He is a Jew. He is a terrorist, by most definitions. He is profoundly damaged and haunted by his dead wife. He admires Asher, the head of his cell, and distrusts some of their allies as his group aligns with more aggressive, violent elements of the resistance. He is trying not to be in love with Eva, an older actress in their cell who he drives to various events and assignations and who he also sleeps with in what he tries not to think of a a parody of a normal relationship.

He is a man who wants to understand things, to work out the details. He does that reflexively, all the time. And that's dangerous in a revolutionary cell, where each person knows only a few small things and does what they are asked to further the cause without understanding why or even much of what.

City of Secrets runs through a few momentous months in Brand's life, from late 1945 through early 1946. Its publisher billed it as a thriller, which is not wrong, but it's a literary novel more than anything. It's not about what Brand does, but about who he is, what he decides and how he changes.

O'Nan, in my experience, is always a powerful, emotionally resonant writer, no matter what his subject matter. And his subjects vary hugely: 19th century undertakers, dead teenagers, spree killers, middle-aged married couples looking for a big win, closing restaurants. This 2016 novel is a good first book for new O'Nan readers, with some nods to genre fiction - historical, thriller - as hooks for readers who like those things. But I would recommend all of his books; I've been hugely impressed by all the ones I've read and they keep me looking at the shelf of the rest thinking about when to get to the next one.

Thursday, May 11, 2023

It's Lonely at the Centre of the Earth by Zoe Thorogood

This is all true, as far as I know. Zoe Thorogood says this book is the story of six months in her life, as filtered through her own head. But everything everyone ever sees or knows is filtered through their heads, so that's reality as best we know it, always.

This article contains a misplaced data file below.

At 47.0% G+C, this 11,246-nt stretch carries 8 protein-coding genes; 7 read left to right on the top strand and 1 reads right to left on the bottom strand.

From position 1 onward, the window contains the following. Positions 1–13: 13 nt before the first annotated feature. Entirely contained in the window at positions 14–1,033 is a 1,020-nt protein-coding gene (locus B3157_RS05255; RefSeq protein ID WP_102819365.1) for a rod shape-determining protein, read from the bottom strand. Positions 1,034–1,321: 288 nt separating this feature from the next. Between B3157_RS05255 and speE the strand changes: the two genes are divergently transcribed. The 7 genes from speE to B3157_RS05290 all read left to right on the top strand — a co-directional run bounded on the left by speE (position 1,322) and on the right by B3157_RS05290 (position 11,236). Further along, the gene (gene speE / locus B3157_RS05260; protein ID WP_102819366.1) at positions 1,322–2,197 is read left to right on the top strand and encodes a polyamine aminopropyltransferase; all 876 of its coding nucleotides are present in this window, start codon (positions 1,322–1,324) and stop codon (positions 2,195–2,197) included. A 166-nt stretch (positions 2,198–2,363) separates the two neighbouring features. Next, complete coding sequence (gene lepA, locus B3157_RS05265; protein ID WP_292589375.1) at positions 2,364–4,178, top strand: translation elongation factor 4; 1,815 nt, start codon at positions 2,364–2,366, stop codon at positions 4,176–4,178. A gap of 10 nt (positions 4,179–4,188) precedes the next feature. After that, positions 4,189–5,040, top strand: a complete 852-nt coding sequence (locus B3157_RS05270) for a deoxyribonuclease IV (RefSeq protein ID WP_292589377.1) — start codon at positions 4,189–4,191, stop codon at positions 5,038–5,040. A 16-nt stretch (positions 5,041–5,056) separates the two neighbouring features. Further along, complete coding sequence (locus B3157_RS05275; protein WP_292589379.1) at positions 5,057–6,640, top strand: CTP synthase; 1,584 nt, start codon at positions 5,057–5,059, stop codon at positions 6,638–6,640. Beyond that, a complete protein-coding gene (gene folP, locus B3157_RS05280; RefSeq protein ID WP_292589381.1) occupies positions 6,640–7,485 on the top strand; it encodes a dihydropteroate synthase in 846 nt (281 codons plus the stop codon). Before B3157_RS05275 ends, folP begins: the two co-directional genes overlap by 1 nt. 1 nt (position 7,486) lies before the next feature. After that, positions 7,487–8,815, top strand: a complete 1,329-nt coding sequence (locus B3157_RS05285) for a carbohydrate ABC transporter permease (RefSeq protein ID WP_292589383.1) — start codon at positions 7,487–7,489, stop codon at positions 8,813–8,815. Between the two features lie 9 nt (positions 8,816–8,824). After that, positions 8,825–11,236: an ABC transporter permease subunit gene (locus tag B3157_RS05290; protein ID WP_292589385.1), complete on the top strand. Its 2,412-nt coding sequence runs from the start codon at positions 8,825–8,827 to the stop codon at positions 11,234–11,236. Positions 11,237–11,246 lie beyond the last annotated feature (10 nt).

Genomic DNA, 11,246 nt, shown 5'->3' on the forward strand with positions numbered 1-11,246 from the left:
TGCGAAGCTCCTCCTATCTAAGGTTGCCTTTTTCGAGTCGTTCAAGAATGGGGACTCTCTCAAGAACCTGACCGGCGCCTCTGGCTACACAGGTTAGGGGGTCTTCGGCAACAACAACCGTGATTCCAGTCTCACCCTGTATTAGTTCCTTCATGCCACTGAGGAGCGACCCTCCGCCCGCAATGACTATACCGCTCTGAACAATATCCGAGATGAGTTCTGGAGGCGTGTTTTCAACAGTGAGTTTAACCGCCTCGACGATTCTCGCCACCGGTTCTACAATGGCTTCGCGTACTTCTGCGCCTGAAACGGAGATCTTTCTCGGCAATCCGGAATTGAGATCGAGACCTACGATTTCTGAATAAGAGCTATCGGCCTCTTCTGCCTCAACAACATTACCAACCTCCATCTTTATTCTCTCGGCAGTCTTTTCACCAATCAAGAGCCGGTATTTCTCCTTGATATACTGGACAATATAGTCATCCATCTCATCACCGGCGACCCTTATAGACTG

It's Lonely at the Centre of the Earth is the name - I guess you'd call it a graphic novel, since it's in comics format. Or maybe a comics memoir, or graphic non-fiction.

I suspect it's vastly more carefully constructed and conceived than it seems to be: the best works of art always have a lot of prep-work and invisible details. Centre of the Earth says it's the comics pages that Thorogood made during this stretch of time, to be a GN memoir, to chronicle an expected trip from her native England to the US for the first time.

She also says, up front, that she wants it to be a positive story, a particular kind of story - one of those "learn to live with yourself" stories, the kind with a quirky girl who gets better.

If this were a movie, the audience would leave the cinema feeling fine, maybe bordering on pleasant. But this isn't a movie - and I've been considering stabbing myself in the neck with a sharp knife.

Her previous GN was that kind of story, fictional. It got good reviews. Thorogood sees the parallels. She doesn't explicitly say why this new book is autobiographical, but Center of the Earth is all about art. She cares a lot about making art: drawing comics pages, telling stories, turning her own pain and confusion into something better and maybe, just maybe, getting one of those quirky-girl endings for herself along the way.

It's not impossible, right? If you treat your life as a story, and tell that story really well, you can get the right ending, can't you?

How Thorogood works through that is what happens in Center of the Earth. She doesn't talk about any particular diagnosis - I get the sense that institutions have not done well by her, that whatever peace and balance she's found has been hard-fought, and not aided by medication or therapy or diagnoses, even as a reader suspects any or all of those things, done right, would be hugely positive for her.

Call it depression, I guess, if you need a name to hang on it. Suicidal ideation at times. Thorogood draws it as a grinning tall devilish figure, mostly a dark silhouette with what looks like a frozen mask for a face. It's there a lot of the time, lurking around the edges of a lot of these pages. That's what it's like: it's always there, somewhere, sometimes more prominently than others. Whispering to her, saying unpleasant things she can't unhear.